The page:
Hoppe’s No. 9 Lubricating Oil has been around for a really long time. In fact, Hoppe’s is one of the most used and trusted brands for gun oil. It comes in an awesome applicator bottle. The bottle is fitted with a precision needle which allows the application of oil to even the tightest of spaces. It is a high viscosity oil that never hardens or gums. While a few people have complained about it leaking in transit, it seems to be rare. Most people who use Hoppe’s have nothing but good things to say about it. It is extremely popular in the gun community, and is used on a variety of gun types. It also works very well with a bore snake. Hoppe’s No. 9 is very regularly used along with a CLP.
Lucas Synthetic Gun Oil
Lucas is a well-known company that has been around for ages. They are one of the best oil companies on the planet, making a variety of oil products used in many industries. The Extreme Duty Gun Oil by Lucas comes in a precision needle bottle. There are refill bottles available, so that the same applicator bottle can be reused. While this oil is thin enough to be easy to apply, it is thick and adhesive enough to not run everywhere as it is being applied. Even just a few dots can go a long way with Lucas. Many people find Lucas a significant upgrade to their current gun lubricant of choice.
Hoppe’s No. 9 Synthetic Blend and Lubricating Oil
Obviously Hoppe’s has been around for a long time. They are known for their oils and Hoppe’s No. 9 Synthetic Blend is one of the best! The synthetic blend of Hoppe’s No. 9 still smells like the original, and functions great too. The difference is that it is user-friendly (not considered hazardous), and it is safe to use on all gun surfaces. It is a biodegradable solution. It was formulated specifically for newer guns (although it can still be used on any gun). The formula includes plenty of anti-corrosive agents. One con, however, is that Hoppe’s No. 9 Synthetic Blend does rely on a mineral oil base.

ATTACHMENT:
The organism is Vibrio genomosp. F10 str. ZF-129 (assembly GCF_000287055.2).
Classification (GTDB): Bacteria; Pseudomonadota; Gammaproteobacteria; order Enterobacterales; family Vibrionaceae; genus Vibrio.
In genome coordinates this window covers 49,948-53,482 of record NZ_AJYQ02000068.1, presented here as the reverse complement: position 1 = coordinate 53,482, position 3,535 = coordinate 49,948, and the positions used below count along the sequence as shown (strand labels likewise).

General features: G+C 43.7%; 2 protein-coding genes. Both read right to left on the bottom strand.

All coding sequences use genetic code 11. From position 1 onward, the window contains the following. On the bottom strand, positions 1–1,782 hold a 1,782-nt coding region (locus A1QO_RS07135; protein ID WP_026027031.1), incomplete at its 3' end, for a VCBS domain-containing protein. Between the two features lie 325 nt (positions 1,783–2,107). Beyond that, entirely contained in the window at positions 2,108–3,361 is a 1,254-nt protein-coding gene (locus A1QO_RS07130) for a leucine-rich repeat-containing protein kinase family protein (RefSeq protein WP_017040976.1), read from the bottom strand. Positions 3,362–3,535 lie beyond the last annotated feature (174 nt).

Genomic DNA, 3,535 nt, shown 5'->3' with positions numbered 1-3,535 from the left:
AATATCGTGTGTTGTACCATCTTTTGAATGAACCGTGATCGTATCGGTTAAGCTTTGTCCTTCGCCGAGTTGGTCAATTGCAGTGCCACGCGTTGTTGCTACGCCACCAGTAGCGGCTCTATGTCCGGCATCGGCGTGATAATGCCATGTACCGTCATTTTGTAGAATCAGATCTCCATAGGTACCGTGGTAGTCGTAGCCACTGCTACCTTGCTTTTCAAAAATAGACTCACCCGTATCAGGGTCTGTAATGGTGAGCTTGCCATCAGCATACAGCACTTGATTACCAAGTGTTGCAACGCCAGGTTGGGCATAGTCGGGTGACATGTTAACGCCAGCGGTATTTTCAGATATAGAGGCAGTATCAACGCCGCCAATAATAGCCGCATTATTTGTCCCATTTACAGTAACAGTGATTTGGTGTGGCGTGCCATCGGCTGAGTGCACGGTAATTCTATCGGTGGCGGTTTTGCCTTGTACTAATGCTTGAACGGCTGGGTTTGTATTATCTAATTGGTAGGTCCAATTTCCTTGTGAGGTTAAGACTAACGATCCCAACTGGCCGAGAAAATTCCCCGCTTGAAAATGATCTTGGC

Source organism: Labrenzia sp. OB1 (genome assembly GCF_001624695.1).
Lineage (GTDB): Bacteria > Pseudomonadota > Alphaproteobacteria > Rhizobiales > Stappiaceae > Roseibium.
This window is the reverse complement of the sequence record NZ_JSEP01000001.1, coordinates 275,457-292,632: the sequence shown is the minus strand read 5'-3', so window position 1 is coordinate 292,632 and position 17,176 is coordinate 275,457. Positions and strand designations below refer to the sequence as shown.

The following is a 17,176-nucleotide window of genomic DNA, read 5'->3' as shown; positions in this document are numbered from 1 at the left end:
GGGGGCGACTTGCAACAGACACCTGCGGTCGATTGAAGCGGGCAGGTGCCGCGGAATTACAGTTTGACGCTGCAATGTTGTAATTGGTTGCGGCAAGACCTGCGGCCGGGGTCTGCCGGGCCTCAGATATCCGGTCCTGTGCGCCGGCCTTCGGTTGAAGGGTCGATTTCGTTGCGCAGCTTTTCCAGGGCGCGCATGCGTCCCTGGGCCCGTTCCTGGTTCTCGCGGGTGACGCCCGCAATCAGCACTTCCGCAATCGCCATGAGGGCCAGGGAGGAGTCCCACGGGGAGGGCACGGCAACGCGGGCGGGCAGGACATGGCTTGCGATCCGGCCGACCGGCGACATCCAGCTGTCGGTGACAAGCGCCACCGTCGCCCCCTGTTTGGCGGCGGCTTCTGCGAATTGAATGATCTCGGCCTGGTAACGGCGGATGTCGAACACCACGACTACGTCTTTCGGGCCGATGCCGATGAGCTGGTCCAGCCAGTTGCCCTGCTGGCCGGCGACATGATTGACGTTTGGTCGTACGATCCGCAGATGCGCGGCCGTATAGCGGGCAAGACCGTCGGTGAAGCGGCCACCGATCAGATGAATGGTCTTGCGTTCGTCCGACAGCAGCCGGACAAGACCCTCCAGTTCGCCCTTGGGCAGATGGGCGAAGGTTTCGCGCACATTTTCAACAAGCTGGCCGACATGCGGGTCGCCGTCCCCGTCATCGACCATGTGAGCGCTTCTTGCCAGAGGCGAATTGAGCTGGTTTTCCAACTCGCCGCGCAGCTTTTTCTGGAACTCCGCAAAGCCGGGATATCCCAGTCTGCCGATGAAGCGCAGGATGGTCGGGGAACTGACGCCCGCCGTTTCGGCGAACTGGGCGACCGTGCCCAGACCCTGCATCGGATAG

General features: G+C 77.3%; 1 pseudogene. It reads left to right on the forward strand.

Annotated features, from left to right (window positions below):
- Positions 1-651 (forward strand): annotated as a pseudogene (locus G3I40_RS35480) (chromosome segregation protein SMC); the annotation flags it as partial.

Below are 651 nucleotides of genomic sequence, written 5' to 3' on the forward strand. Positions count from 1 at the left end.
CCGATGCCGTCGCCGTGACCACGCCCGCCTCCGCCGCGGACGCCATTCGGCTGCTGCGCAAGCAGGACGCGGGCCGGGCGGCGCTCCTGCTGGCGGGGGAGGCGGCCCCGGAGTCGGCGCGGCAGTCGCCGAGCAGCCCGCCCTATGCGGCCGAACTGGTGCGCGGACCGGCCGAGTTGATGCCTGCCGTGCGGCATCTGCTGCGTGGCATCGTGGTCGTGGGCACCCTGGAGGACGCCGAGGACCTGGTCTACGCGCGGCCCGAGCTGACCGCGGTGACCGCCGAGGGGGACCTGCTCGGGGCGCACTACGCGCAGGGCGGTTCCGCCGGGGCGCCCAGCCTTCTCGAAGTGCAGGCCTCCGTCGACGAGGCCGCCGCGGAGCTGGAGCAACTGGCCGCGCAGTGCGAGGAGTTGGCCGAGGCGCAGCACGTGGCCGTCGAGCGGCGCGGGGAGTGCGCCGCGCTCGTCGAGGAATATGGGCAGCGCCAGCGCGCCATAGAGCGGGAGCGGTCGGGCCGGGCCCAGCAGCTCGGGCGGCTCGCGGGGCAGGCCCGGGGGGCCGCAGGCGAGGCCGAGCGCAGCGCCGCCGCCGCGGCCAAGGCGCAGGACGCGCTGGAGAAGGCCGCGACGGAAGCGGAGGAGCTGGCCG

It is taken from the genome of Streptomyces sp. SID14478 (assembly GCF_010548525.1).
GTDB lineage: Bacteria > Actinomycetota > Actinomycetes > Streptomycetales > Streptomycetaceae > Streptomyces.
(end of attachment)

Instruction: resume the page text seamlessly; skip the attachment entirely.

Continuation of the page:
Break-Free CLP-4 Cleaner and Lubricant Preservative
The Break-Free CLP-4 formula is a thick oil, but still fluid enough to evenly spread along all metal surfaces. Break-Free penetrates all metal pours, providing a deep clean of contaminants. After the filth has been lifted up off the metal surfaces, a light layer of long-lasting lubricant film will remain. This specially crafted synthetic oil is made to withstand extreme environments. There are also many anti-corrosion additives which help protect the gun’s metal finishing. It is a little tough to apply, and does require a little light labor. It is sold as a spray bottle or aerosol solution as well.
Mil-Comm TW25B Gun Grease
The Mil-Comm TW25B Gun Grease is used by US Special Forces and uniquely engineered for that exact purpose (special forces tactical use). It is a great grease for heavier weaponry, such as ARs, a variety of rifles, and shotguns. While it is a thicker viscosity, and a longer-lasting gun lubricant, it can be a mess to work with, dramatically overpriced for the value, and can separate in the tube. It is a great lubricant, but much harder to use than oil. And despite how viscous it may be, it can absolutely run dry at a surprisingly quick rate.
Sage & Braker CLP
Sage and Braker make a quality CLP lubricant that penetrates deeply on the micro level and does not leave behind an undesirable oily coating. Although a little expensive, it was designed with the military in mind. The formula is anti-static and helps reject many types of contaminants, including sand and heavier grime. It is a biodegradable and non-hazardous formula with no harsh smelling chemicals. It is fairly easy to work with, being deployed from a simple spray bottle. The down side: there are some reports of this product drying out and discoloring some guns.
FrogLube CLP Paste
The FrogLube CLP Paste comes in an 8 ounce container, is non-toxic, and is a 3 in 1: Cleaner, Lubricant and Protector. Froglube is a bio-preferred product, and biodegradable. It comes in a mint scent, which makes using it a lot more enjoyable and aromatic. This paste dissolves carbon and rust nicely and neatly seats into metal to provide a deep clean. The sleek, wax-like layer that is formed greatly reduces friction and greatly eliminates fouling. There are no petroleum or water additives and Froglube is non-hazardous.